3.3 Using the Public Sector as the Leading Edge

The public sector, by virtue of its size, is well positioned to be a role model for energy efficiency measures that are viable. The key recommendations are:

Rank and Band Public Sector Buildings in terms of their Energy Efficiency: It is recommends that BCA implement this to spur owners of public sector buildings, especially those in the bottom band, to take action to improve the energy efficiency of their buildings.

Explore Performance Contracting: In performance contracting, plant upgrading and improvement works are funded by contractors who will get a share of the future savings in running cost resulting from the works. This form of contracting is still relatively new in Singapore. To accelerate its development, It is recommended that MND/BCA explore performance contracting by public sector agencies whose plants are due for replacement or whose building energy performance is ranked low compared to other buildings.

HDB to Take the Lead in Residential Housing Design: HDB as the largest developer of residential apartments holds great influence through its design and procurement exercises. HDB can and should take the lead in incorporating energy efficiency measures. Improvements could be used to develop new benchmarks for not only the public but also the private housing sector.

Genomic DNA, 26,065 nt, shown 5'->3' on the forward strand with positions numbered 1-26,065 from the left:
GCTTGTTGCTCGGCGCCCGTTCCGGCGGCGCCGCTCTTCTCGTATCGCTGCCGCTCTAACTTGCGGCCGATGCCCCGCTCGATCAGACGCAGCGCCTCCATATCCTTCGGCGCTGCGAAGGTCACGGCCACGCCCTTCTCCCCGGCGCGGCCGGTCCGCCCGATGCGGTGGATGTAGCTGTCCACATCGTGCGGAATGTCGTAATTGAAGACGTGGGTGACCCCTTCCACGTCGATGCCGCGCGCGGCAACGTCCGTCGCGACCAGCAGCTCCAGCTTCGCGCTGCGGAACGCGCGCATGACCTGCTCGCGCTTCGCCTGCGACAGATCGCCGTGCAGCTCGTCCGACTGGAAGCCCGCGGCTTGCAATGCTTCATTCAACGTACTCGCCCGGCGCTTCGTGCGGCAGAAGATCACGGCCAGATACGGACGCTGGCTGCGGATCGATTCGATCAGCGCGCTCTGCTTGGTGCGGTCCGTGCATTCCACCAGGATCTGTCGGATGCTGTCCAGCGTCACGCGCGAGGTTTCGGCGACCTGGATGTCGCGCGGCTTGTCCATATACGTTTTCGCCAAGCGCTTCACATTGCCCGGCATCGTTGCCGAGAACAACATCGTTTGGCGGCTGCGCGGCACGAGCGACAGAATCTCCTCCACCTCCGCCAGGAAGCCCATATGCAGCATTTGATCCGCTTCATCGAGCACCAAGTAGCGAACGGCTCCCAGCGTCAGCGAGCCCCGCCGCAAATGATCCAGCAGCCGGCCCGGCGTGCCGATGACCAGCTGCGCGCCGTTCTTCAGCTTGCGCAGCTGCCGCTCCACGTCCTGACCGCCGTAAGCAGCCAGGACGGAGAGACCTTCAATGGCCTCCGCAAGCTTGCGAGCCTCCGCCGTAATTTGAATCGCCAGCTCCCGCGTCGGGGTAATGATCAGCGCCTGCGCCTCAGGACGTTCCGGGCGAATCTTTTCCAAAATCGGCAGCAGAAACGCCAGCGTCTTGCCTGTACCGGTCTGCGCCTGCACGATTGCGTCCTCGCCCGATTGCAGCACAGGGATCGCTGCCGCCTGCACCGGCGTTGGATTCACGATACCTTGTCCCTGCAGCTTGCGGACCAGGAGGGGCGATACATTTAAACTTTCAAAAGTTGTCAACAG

Chapter Five - Conclusion

Our environment and its limited natural resources are growing concerns for all of us, not just in Singapore but around the World. Energy efficiency is now universally recognized as one of the quickest, most cost effective ways to reduce energy related emissions associated with global warming, climate change, acid rain and smog. e-energy, is a technical and educational information source for individuals or organizations seeking understanding on techniques, technologies and products related to residential, commercial and industrial energy efficiency.

Improving energy efficiency is a key strategy in making the world's energy system more economically and environmentally sustainable. Though long a priority of the e-Energy, the importance of energy efficiency has grown dramatically in recent years due to global climate change commitments, regional trade and investment pacts, local environmental issues, and widespread recognition of the need for sustainable development.